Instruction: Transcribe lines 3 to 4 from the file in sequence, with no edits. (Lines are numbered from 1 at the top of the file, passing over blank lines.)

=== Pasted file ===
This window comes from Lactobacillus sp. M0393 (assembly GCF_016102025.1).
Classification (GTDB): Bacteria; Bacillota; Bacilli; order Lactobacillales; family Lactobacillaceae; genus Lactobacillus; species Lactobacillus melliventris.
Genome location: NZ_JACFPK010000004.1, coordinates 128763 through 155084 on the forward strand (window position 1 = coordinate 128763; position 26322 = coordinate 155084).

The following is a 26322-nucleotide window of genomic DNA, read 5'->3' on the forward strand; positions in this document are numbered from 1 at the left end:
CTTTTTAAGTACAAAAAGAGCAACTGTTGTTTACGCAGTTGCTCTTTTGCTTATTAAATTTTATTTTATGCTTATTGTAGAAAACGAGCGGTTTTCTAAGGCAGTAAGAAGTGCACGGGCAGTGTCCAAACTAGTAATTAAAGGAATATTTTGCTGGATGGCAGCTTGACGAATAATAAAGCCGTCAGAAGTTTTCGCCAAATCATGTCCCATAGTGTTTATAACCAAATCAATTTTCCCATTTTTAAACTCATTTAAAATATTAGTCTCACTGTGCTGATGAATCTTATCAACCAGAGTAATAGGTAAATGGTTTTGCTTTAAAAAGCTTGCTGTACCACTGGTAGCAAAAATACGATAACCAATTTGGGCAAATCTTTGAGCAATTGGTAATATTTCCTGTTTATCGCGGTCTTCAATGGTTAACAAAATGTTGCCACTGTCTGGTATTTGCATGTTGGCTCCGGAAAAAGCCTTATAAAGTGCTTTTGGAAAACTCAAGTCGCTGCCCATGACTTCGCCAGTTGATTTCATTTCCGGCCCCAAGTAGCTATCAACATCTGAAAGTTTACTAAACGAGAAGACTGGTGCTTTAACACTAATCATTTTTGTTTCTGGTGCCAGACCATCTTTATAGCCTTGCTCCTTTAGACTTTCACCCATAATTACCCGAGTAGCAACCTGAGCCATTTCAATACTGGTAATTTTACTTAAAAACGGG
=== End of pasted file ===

Genome location: NZ_JACFPK010000004.1, coordinates 128763 through 155084 on the forward strand (window position 1 = coordinate 128763; position 26322 = coordinate 155084).

The following is a 26322-nucleotide window of genomic DNA, read 5'->3' on the forward strand; positions in this document are numbered from 1 at the left end: